A total of 236 publications were found, of which 120 met the selection criteria established for the study; the publications corresponded to 18 countries: Brazil (39 publications, 32.5%), Argentina (11, 9.2%), Colombia (10, 8.3%), Venezuela, Mexico, Ecuador (9, 7.5% each), Peru (7, 5.8%), Cuba (5, 4.2%), Honduras, Bolivia (4, 3.3% each), Guatemala (3, 2.5%), Haiti, Costa Rica, Belize (2, 1.7% in each country), Saint Lucia, Paraguay, Nicaragua and Guyana (1, 0.8% each). All publications were articles published in scientific journals. Although some documents were found in the websites of health ministries, NGOs and FBOs, none of them included information meeting the inclusion criteria. The studies recovered by the Cochrane database had no information on their geographic location and, therefore, they were not considered.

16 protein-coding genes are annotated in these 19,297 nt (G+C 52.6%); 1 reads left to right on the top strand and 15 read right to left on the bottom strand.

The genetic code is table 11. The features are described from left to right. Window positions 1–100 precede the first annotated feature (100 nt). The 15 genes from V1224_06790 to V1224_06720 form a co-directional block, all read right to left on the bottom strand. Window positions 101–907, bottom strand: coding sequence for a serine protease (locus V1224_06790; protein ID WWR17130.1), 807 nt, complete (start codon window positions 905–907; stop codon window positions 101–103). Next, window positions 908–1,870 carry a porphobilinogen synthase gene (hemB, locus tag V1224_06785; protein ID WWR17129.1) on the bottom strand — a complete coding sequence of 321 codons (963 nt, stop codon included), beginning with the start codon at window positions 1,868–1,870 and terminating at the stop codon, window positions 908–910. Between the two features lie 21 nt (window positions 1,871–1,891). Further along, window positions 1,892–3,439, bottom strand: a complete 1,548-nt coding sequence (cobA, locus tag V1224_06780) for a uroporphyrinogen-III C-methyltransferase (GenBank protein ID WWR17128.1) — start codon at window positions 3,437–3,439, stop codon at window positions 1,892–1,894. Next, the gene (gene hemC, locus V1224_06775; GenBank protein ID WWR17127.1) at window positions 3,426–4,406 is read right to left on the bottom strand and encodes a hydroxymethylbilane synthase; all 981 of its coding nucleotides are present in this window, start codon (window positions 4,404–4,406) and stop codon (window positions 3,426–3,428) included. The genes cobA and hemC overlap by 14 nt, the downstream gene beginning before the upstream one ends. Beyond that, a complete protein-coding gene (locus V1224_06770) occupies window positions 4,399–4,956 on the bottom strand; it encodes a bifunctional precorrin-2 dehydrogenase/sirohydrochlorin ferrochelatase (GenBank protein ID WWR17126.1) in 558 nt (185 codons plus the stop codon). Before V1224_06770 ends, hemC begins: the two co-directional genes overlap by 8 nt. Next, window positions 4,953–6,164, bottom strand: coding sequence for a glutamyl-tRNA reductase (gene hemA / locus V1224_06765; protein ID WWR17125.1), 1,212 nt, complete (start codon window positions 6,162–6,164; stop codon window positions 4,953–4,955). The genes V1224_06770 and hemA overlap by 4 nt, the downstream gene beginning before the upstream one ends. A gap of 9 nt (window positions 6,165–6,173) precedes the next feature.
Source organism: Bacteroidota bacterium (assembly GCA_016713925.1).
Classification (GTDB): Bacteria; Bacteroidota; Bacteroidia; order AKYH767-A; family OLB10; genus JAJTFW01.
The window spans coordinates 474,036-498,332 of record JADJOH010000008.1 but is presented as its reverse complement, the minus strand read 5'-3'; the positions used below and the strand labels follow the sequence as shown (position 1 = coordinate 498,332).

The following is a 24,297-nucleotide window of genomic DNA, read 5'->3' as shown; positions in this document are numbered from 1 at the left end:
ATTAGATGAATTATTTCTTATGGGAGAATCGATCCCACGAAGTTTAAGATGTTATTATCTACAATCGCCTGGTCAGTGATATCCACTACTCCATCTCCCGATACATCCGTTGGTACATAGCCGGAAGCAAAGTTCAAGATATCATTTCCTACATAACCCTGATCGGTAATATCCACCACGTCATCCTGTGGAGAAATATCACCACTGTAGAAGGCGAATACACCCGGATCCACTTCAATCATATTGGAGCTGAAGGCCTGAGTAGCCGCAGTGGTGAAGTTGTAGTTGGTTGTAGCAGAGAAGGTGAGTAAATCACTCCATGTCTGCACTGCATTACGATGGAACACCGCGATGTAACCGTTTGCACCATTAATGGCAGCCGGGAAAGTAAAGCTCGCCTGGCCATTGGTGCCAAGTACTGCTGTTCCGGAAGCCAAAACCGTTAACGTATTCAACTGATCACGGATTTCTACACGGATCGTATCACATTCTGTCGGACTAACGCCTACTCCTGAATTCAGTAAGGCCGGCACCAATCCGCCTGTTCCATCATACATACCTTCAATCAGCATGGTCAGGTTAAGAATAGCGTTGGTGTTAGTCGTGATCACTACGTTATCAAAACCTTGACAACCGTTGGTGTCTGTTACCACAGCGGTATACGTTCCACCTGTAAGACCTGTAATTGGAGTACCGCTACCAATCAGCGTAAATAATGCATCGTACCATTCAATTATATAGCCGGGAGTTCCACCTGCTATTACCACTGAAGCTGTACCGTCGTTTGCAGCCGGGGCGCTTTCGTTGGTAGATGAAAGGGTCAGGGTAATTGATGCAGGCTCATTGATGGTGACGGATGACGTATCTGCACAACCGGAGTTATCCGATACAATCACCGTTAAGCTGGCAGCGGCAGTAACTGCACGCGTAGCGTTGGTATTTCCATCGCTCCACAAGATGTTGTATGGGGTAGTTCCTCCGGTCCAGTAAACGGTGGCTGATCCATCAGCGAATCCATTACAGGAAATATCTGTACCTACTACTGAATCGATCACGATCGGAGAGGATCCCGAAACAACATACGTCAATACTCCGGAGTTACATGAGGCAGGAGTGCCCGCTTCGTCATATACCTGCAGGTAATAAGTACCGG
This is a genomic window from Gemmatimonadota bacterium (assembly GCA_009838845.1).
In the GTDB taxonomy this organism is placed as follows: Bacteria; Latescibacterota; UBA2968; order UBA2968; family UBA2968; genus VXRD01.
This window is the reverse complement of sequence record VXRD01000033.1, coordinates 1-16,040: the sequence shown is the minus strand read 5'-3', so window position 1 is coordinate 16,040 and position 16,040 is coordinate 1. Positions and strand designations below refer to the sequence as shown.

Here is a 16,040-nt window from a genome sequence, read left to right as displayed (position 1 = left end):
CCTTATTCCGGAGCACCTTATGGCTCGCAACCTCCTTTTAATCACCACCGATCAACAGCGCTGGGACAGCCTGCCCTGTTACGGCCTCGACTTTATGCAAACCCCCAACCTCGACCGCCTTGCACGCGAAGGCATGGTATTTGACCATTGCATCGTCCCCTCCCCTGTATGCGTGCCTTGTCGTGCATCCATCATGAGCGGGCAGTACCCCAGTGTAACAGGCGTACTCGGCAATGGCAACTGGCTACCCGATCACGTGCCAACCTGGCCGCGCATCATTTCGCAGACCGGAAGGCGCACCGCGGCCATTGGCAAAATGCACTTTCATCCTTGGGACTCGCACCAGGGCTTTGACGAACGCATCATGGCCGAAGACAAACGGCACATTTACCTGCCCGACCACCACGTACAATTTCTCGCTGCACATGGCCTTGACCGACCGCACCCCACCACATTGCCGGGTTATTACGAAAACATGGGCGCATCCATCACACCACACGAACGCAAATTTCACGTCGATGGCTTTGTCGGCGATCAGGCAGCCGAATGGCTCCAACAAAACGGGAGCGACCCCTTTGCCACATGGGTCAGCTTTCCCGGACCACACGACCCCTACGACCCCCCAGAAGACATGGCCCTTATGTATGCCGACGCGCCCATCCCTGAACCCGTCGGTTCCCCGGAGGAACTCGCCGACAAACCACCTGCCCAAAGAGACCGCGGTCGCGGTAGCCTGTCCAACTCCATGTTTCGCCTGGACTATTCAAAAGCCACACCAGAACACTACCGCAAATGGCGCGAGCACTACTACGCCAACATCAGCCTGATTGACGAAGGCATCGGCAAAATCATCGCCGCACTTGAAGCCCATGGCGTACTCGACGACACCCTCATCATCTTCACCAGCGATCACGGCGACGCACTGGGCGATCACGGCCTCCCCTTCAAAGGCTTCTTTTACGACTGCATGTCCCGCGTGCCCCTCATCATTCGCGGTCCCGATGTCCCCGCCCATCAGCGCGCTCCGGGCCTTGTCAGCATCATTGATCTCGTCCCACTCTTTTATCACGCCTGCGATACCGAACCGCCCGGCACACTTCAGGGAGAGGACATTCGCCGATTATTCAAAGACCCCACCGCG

A total of 335 data points on STH prevalence were registered and analyzed for 18 countries out of which 12.0% were for preschool-age children (40 prevalence data points), 56.7% for school-age children (190 prevalence data points) and the remaining 31.3% (105 prevalence data points) were registered for children under 15 years of age because authors did not differentiate by age groups, although they did state in the methodology that the study had been undertaken among children under 15 years of age. Another 687 data points on prevalence by STH species were also extracted, of which 40.2% corresponded to A. lumbricoides, 35.5% to T. trichiura, 19.5% to hookworms (undifferentiated by species), 2.9% to A. duodenale, and 1.9% to N. americanus. Additionally, 151 data points were extracted for intensity of infection.